Not Just a CrossFit Exercise
Still think of the muscle-up as just a CrossFit exercise? That's a mistake. Everyone can benefit from it. And the ability to do it right is a sign you've got great relative strength.
But the muscle-up could actually be better. The super muscle-up (SRMU) is a strict ring muscle-up that includes isometric holds at different positions. Using the same logic as a paused squat or paused deadlift, the purpose is to improve positional strength and bring up weak points.
To perform the SRMU, you'll need to be able to do the components of a muscle-up, so first make sure you can do at least 5 unbroken, false-grip ring pull-ups and 5 strict ring dips.
Once you've got that down, then theoretically you should be able to do the SRMU. Notice I say "theoretically" because it's not always as simple as just doing more pull-ups and dips. The transition between the two is key. But even if you lack the strength to perform a strict muscle-up from start to finish, breaking it down into its individual components will help tremendously.
- Do a muscle-up (strict or kipping)
- Hold at the top position: ring support hold
- Lower to a dip: bottom of the dip hold
- Transition from dip to top pull-up position: bent-arm false-grip hold
- Lower to starting muscle-up position: Straight-arm false grip hold
Your body is always stronger on the eccentric phase than the concentric phase of any exercise. So starting in a ring support hold (at the top), perform a 5-10 second isometric hold at each different position of the muscle-up, allowing yourself to build the strength from the top down.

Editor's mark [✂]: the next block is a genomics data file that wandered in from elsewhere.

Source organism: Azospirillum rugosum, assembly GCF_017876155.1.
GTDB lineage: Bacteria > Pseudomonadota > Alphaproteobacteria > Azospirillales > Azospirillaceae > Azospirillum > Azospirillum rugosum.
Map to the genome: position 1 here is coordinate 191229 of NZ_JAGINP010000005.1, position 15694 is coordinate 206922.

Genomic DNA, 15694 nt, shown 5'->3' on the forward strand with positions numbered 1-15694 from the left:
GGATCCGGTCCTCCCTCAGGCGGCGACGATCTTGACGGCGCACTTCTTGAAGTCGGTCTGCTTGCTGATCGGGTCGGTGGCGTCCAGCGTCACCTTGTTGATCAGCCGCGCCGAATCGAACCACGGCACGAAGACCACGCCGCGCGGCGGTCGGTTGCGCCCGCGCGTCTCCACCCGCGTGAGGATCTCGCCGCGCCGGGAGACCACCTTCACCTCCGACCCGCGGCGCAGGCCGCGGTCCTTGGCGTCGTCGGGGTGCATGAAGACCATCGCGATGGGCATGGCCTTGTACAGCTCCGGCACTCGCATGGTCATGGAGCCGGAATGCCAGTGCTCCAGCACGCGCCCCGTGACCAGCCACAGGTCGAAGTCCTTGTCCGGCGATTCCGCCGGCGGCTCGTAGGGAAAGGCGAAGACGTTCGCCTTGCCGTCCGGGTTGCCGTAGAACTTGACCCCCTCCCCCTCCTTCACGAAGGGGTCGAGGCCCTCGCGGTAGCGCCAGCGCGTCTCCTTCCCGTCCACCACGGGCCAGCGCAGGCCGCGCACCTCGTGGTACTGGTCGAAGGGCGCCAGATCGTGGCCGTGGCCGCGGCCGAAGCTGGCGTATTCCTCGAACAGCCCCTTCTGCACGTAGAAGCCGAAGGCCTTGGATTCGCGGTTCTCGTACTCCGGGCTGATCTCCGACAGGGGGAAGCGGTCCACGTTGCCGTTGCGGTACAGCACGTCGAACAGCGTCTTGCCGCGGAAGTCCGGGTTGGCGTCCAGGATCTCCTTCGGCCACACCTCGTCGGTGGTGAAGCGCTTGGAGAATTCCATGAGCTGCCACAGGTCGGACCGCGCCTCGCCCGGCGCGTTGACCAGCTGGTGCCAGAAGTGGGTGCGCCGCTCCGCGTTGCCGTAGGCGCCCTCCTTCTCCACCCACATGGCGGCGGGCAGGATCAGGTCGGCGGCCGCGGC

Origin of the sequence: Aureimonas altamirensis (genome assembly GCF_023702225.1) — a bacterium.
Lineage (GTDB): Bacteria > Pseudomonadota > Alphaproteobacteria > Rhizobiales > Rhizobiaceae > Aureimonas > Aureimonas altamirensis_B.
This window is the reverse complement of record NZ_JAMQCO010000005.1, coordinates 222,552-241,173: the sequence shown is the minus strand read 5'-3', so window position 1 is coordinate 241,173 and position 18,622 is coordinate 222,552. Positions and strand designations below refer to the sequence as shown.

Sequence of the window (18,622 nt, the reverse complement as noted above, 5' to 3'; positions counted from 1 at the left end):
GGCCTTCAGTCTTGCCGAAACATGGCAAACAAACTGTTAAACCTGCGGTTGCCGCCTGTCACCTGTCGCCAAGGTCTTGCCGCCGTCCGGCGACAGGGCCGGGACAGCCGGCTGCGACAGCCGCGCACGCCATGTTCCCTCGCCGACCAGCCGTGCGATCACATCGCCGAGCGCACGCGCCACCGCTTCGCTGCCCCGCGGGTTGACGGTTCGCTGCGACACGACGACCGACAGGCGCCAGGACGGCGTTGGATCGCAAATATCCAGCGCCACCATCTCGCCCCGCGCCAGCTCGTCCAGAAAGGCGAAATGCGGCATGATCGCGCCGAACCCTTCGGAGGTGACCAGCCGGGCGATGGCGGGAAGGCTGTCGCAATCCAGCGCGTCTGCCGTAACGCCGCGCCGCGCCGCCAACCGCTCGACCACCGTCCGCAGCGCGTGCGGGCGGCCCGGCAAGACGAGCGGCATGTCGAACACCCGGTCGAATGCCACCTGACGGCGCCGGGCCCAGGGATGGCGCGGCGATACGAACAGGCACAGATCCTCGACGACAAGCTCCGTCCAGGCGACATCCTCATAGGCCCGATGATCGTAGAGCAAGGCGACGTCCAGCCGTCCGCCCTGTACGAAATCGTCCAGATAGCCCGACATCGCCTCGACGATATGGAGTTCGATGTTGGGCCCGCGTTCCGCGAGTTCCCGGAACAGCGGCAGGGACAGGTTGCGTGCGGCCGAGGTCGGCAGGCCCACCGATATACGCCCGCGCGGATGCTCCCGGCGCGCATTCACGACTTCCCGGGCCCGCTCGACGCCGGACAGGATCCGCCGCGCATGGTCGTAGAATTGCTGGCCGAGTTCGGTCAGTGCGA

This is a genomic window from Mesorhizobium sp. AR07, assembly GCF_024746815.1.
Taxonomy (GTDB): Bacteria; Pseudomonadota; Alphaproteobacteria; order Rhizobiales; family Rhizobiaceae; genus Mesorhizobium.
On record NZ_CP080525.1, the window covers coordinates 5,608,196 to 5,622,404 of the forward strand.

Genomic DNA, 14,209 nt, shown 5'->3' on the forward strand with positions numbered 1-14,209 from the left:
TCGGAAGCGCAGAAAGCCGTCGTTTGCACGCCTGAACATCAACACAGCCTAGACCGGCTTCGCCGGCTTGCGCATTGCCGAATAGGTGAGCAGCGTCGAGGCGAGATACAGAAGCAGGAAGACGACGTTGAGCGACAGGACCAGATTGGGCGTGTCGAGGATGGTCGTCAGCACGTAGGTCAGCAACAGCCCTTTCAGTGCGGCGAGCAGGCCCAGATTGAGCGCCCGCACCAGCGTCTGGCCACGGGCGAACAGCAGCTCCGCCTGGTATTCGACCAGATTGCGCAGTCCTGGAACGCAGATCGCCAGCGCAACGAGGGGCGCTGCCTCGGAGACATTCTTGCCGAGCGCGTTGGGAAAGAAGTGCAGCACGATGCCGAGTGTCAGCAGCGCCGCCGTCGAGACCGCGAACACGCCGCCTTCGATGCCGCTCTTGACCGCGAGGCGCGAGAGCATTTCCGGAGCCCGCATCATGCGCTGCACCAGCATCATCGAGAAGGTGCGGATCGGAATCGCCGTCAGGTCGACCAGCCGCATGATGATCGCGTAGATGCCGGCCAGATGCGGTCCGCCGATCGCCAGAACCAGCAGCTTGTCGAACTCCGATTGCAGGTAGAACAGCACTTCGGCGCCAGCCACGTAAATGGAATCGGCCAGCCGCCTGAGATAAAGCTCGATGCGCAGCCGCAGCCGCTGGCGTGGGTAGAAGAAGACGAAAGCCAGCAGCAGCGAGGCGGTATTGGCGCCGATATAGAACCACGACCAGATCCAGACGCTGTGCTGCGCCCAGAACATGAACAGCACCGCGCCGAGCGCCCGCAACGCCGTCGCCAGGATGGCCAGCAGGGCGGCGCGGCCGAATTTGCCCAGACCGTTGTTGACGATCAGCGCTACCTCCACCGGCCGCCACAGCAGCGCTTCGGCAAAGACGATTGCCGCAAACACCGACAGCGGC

Transition from position to position with as much control as possible. Easier said than done, I assure you. You'll most likely have difficulty moving from the bottom of the dip hold to the bent-arm false grip hold since this will really test your false-grip strength.
Keep a proper false grip with your wrists curled on top of the rings for the holds while maintaining a hollow body position. The super muscle-up just adds to the difficulty of the SRMU by increasing time under tension.
If you want to perform a SRMU, you have to earn it. Focus on building basic foundational strength with pull-ups, dips, and isometric holds first and foremost. In this case, it's strength before skill.
This exercise will get easier if you're relatively lean. Once you've got the strength and have practiced the skills, you'll be able to add this to your upper-body arsenal.